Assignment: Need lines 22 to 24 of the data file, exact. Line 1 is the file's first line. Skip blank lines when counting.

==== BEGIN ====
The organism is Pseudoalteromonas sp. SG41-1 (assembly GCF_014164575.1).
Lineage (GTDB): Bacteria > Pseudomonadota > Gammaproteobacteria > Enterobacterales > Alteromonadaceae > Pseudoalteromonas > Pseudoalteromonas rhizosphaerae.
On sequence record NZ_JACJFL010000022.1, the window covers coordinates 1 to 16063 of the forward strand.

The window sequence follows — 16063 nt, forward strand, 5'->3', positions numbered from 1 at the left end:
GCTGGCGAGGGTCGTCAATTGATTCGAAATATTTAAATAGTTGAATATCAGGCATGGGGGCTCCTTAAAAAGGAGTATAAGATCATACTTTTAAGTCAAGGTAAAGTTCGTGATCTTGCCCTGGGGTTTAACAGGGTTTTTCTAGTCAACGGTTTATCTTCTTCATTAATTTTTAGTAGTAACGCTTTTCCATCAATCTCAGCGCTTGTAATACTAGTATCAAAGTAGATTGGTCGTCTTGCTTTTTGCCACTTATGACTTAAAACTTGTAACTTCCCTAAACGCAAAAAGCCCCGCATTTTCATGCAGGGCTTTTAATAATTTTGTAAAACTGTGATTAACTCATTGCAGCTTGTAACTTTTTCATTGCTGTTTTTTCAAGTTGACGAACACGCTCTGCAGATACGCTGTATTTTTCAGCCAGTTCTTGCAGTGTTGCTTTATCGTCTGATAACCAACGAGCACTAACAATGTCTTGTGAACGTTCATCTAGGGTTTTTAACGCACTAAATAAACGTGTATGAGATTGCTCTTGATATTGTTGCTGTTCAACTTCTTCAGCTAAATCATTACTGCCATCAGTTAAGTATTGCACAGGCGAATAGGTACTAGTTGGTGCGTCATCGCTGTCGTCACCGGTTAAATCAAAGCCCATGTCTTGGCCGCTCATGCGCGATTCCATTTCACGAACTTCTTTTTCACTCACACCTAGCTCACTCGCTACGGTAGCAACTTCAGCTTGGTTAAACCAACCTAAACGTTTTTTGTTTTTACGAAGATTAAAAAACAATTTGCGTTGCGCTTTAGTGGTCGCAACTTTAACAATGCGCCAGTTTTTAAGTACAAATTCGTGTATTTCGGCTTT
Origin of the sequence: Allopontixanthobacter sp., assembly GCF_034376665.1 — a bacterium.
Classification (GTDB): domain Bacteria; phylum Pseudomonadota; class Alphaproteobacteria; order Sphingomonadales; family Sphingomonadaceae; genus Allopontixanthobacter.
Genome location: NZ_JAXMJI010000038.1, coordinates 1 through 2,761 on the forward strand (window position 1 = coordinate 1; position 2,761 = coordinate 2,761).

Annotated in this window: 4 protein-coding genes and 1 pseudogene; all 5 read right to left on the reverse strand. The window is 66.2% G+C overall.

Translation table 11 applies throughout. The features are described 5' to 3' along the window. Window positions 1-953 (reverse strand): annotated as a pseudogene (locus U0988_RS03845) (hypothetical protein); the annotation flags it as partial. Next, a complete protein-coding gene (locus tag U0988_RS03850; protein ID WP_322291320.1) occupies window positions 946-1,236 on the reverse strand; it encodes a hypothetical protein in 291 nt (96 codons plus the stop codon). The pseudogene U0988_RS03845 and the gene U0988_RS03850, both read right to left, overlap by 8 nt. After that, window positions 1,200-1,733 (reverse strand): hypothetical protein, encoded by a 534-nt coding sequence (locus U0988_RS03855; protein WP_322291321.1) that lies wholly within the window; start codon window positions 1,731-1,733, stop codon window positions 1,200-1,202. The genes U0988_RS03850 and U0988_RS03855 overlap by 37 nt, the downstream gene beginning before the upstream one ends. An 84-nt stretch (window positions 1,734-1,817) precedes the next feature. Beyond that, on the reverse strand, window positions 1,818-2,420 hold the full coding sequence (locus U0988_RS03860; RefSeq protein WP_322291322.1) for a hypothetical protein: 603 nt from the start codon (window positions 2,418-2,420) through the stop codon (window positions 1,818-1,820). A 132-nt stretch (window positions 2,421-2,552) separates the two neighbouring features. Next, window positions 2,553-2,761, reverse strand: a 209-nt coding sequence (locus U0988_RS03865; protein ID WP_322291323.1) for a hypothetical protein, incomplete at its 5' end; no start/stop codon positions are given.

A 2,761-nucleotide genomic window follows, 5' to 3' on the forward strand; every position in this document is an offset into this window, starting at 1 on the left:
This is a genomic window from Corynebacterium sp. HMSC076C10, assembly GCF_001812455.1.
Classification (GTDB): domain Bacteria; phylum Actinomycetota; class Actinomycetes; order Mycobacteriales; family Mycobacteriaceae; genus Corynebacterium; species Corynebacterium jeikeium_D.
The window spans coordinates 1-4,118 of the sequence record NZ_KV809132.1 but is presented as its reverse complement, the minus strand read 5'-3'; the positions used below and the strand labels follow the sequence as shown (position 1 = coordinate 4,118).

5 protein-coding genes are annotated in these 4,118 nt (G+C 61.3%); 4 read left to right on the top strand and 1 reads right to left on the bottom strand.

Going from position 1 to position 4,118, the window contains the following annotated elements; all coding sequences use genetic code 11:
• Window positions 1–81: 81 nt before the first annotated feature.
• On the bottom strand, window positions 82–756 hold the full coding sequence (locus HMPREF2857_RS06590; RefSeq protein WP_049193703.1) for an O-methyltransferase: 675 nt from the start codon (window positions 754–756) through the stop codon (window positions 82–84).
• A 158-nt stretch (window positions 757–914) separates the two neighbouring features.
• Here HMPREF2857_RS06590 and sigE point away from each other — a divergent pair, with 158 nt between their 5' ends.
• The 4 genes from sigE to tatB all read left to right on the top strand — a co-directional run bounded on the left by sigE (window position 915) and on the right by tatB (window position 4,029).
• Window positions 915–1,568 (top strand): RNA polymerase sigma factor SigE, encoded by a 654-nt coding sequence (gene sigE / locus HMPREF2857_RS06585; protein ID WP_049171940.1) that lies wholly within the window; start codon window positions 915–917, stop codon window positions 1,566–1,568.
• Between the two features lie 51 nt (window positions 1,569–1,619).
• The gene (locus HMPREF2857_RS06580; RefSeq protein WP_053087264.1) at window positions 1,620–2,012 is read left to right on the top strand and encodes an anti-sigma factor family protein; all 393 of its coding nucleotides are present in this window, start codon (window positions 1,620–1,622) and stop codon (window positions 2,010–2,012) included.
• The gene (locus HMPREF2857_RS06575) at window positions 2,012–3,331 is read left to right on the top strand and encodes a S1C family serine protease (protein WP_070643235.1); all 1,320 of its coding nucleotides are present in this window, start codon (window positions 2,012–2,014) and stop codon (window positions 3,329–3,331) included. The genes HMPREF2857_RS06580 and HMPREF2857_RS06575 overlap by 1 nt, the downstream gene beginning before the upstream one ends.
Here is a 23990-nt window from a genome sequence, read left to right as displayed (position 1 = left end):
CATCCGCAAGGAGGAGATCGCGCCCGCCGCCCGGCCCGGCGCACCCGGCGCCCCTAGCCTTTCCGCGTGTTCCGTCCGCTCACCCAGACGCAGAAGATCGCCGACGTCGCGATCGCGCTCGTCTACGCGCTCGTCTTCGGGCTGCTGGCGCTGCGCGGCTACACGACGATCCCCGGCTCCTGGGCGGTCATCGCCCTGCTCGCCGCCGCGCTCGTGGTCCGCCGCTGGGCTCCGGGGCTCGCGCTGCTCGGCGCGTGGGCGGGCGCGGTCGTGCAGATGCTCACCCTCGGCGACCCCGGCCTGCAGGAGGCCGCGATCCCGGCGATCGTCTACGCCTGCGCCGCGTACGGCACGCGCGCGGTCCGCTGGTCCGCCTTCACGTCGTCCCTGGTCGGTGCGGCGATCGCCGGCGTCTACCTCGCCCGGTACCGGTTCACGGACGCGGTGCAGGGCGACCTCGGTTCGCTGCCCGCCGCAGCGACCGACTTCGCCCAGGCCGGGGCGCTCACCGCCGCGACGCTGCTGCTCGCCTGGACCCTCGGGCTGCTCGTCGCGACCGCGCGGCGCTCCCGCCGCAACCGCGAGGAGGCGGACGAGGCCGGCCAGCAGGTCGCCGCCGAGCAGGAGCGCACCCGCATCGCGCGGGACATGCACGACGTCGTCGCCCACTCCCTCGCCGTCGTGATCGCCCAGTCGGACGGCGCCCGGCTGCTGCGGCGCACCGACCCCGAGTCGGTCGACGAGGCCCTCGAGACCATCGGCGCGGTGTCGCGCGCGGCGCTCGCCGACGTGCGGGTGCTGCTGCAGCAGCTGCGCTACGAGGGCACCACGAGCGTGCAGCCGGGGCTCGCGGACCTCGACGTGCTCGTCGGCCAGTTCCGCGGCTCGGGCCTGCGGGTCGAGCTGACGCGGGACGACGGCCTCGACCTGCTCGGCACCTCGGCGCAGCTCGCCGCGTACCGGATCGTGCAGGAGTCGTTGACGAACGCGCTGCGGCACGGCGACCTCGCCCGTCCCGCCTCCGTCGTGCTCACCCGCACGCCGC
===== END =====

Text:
• Window positions 915–1,568 (top strand): RNA polymerase sigma factor SigE, encoded by a 654-nt coding sequence (gene sigE / locus HMPREF2857_RS06585; protein ID WP_049171940.1) that lies wholly within the window; start codon window positions 915–917, stop codon window positions 1,566–1,568.
• Between the two features lie 51 nt (window positions 1,569–1,619).
• The gene (locus HMPREF2857_RS06580; RefSeq protein WP_053087264.1) at window positions 1,620–2,012 is read left to right on the top strand and encodes an anti-sigma factor family protein; all 393 of its coding nucleotides are present in this window, start codon (window positions 1,620–1,622) and stop codon (window positions 2,010–2,012) included.